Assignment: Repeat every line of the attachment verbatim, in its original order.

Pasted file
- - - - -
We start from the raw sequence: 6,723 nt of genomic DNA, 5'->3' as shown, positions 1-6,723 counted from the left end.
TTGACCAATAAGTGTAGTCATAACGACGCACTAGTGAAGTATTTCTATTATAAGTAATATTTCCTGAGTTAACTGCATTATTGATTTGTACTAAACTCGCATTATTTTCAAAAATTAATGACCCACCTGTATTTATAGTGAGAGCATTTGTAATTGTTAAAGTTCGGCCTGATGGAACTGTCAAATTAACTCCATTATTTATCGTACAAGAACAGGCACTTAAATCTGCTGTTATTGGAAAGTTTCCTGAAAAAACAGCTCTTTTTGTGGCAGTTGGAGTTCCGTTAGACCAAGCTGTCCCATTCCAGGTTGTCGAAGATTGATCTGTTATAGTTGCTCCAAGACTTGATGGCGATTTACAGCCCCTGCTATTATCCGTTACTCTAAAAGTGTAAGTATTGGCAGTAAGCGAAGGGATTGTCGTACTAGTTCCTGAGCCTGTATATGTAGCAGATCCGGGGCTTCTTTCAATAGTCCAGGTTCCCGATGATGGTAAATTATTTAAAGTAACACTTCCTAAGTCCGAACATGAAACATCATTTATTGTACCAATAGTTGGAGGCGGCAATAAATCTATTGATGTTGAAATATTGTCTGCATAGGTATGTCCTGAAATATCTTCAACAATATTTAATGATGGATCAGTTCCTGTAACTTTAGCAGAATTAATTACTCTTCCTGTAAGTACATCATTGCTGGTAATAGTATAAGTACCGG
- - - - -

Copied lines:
We start from the raw sequence: 6,723 nt of genomic DNA, 5'->3' as shown, positions 1-6,723 counted from the left end.
TTGACCAATAAGTGTAGTCATAACGACGCACTAGTGAAGTATTTCTATTATAAGTAATATTTCCTGAGTTAACTGCATTATTGATTTGTACTAAACTCGCATTATTTTCAAAAATTAATGACCCACCTGTATTTATAGTGAGAGCATTTGTAATTGTTAAAGTTCGGCCTGATGGAACTGTCAAATTAACTCCATTATTTATCGTACAAGAACAGGCACTTAAATCTGCTGTTATTGGAAAGTTTCCTGAAAAAACAGCTCTTTTTGTGGCAGTTGGAGTTCCGTTAGACCAAGCTGTCCCATTCCAGGTTGTCGAAGATTGATCTGTTATAGTTGCTCCAAGACTTGATGGCGATTTACAGCCCCTGCTATTATCCGTTACTCTAAAAGTGTAAGTATTGGCAGTAAGCGAAGGGATTGTCGTACTAGTTCCTGAGCCTGTATATGTAGCAGATCCGGGGCTTCTTTCAATAGTCCAGGTTCCCGATGATGGTAAATTATTTAAAGTAACACTTCCTAAGTCCGAACATGAAACATCATTTATTGTACCAATAGTTGGAGGCGGCAATAAATCTATTGATGTTGAAATATTGTCTGCATAGGTATGTCCTGAAATATCTTCAACAATATTTAATGATGGATCAGTTCCTGTAACTTTAGCAGAATTAATTACTCTTCCTGTAAGTACATCATTGCTGGTAATAGTATAAGTACCGG